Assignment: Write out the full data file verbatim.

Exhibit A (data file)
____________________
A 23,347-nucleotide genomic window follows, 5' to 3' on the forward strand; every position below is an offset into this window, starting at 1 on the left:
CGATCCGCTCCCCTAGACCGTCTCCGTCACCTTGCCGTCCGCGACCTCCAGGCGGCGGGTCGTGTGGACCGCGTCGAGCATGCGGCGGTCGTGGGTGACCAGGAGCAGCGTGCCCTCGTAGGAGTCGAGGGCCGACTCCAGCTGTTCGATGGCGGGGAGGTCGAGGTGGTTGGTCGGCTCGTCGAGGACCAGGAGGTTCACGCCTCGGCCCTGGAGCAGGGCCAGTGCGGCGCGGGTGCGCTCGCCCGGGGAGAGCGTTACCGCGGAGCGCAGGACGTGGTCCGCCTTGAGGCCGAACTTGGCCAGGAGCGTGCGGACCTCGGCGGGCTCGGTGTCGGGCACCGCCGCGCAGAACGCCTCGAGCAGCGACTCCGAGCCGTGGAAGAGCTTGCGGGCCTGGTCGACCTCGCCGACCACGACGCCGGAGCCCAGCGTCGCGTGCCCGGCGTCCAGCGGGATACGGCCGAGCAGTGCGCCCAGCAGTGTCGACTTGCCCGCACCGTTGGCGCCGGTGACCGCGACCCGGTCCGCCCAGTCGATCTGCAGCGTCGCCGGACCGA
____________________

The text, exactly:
A 23,347-nucleotide genomic window follows, 5' to 3' on the forward strand; every position below is an offset into this window, starting at 1 on the left:
CGATCCGCTCCCCTAGACCGTCTCCGTCACCTTGCCGTCCGCGACCTCCAGGCGGCGGGTCGTGTGGACCGCGTCGAGCATGCGGCGGTCGTGGGTGACCAGGAGCAGCGTGCCCTCGTAGGAGTCGAGGGCCGACTCCAGCTGTTCGATGGCGGGGAGGTCGAGGTGGTTGGTCGGCTCGTCGAGGACCAGGAGGTTCACGCCTCGGCCCTGGAGCAGGGCCAGTGCGGCGCGGGTGCGCTCGCCCGGGGAGAGCGTTACCGCGGAGCGCAGGACGTGGTCCGCCTTGAGGCCGAACTTGGCCAGGAGCGTGCGGACCTCGGCGGGCTCGGTGTCGGGCACCGCCGCGCAGAACGCCTCGAGCAGCGACTCCGAGCCGTGGAAGAGCTTGCGGGCCTGGTCGACCTCGCCGACCACGACGCCGGAGCCCAGCGTCGCGTGCCCGGCGTCCAGCGGGATACGGCCGAGCAGTGCGCCCAGCAGTGTCGACTTGCCCGCACCGTTGGCGCCGGTGACCGCGACCCGGTCCGCCCAGTCGATCTGCAGCGTCGCCGGACCGA